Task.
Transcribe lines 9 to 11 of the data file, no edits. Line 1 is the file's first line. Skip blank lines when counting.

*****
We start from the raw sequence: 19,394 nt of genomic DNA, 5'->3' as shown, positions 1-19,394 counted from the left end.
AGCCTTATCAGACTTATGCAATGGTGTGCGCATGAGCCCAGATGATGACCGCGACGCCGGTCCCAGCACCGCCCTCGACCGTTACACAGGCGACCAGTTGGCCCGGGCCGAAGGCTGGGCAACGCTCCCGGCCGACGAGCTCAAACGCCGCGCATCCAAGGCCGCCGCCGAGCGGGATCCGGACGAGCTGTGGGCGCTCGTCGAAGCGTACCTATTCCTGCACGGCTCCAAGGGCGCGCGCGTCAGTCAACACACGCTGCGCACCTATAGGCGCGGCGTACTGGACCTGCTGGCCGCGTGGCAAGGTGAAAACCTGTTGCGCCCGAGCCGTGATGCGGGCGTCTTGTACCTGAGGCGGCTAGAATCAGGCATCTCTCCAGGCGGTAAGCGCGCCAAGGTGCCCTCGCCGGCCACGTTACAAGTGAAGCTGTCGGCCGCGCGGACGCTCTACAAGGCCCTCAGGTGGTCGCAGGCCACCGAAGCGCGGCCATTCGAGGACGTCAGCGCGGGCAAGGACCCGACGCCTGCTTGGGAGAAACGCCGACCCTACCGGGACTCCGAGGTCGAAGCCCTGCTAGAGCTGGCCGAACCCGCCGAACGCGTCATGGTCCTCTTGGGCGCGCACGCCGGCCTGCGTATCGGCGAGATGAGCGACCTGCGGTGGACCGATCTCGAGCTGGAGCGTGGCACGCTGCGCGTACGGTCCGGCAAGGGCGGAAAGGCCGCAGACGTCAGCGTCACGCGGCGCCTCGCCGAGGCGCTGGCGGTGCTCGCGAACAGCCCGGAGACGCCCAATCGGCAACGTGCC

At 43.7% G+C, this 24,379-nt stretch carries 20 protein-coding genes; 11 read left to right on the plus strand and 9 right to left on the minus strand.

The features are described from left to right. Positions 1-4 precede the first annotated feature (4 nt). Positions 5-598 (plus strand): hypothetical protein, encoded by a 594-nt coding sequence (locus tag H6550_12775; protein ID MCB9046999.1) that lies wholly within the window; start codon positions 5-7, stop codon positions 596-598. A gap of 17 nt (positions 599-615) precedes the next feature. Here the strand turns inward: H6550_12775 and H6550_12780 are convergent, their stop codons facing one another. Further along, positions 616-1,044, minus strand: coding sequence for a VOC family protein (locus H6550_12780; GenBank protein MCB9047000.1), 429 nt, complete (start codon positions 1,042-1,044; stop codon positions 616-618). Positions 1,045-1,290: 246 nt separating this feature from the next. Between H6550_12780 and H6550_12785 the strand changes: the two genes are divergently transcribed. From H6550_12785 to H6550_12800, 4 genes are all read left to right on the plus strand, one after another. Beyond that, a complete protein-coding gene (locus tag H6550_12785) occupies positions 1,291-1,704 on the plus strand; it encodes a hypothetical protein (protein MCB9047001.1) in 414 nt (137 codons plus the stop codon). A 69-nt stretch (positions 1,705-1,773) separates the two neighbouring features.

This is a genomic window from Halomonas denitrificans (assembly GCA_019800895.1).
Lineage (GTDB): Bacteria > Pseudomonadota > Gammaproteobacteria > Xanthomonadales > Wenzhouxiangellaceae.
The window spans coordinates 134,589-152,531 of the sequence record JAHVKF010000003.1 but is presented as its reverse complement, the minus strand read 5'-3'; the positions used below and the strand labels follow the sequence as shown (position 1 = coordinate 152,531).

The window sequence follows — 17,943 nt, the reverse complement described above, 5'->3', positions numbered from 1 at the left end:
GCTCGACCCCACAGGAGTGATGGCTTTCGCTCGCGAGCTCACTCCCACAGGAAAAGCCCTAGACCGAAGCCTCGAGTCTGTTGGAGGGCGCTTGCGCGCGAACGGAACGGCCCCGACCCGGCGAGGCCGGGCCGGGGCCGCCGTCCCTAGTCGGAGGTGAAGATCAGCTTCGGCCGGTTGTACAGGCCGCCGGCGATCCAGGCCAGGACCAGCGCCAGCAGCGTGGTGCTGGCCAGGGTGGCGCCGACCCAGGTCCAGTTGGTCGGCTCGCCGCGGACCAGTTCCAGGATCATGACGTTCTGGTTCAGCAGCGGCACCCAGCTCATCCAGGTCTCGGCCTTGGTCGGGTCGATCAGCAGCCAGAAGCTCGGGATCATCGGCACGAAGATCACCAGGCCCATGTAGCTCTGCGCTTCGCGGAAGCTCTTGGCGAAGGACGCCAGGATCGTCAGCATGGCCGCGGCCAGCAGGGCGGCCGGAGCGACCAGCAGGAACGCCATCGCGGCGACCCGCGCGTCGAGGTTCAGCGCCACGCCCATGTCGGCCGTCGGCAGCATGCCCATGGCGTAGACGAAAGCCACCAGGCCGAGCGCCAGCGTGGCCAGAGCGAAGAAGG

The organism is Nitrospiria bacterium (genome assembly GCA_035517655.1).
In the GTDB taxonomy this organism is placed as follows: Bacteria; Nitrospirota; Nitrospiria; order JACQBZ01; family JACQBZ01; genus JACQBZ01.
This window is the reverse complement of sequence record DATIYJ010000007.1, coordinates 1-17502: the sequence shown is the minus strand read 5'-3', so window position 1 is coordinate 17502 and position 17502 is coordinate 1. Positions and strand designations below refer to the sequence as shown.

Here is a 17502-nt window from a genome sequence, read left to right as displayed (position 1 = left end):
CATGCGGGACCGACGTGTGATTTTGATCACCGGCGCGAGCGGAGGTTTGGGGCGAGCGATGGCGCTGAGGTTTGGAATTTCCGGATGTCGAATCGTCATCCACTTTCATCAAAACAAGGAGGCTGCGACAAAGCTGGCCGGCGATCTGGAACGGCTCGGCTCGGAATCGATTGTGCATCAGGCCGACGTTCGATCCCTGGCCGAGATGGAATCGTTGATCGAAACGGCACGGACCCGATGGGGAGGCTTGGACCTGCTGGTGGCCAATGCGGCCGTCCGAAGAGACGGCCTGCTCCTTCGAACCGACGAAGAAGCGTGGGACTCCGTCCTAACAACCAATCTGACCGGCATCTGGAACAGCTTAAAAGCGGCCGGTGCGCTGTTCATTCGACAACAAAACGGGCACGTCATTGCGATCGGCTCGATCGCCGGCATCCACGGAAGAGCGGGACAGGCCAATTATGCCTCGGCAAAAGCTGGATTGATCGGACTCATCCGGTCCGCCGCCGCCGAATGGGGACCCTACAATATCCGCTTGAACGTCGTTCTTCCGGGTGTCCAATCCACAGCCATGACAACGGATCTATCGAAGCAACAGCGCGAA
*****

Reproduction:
GCTCGACCCCACAGGAGTGATGGCTTTCGCTCGCGAGCTCACTCCCACAGGAAAAGCCCTAGACCGAAGCCTCGAGTCTGTTGGAGGGCGCTTGCGCGCGAACGGAACGGCCCCGACCCGGCGAGGCCGGGCCGGGGCCGCCGTCCCTAGTCGGAGGTGAAGATCAGCTTCGGCCGGTTGTACAGGCCGCCGGCGATCCAGGCCAGGACCAGCGCCAGCAGCGTGGTGCTGGCCAGGGTGGCGCCGACCCAGGTCCAGTTGGTCGGCTCGCCGCGGACCAGTTCCAGGATCATGACGTTCTGGTTCAGCAGCGGCACCCAGCTCATCCAGGTCTCGGCCTTGGTCGGGTCGATCAGCAGCCAGAAGCTCGGGATCATCGGCACGAAGATCACCAGGCCCATGTAGCTCTGCGCTTCGCGGAAGCTCTTGGCGAAGGACGCCAGGATCGTCAGCATGGCCGCGGCCAGCAGGGCGGCCGGAGCGACCAGCAGGAACGCCATCGCGGCGACCCGCGCGTCGAGGTTCAGCGCCACGCCCATGTCGGCCGTCGGCAGCATGCCCATGGCGTAGACGAAAGCCACCAGGCCGAGCGCCAGCGTGGCCAGAGCGAAGAAGG

The organism is Nitrospiria bacterium (genome assembly GCA_035517655.1).
In the GTDB taxonomy this organism is placed as follows: Bacteria; Nitrospirota; Nitrospiria; order JACQBZ01; family JACQBZ01; genus JACQBZ01.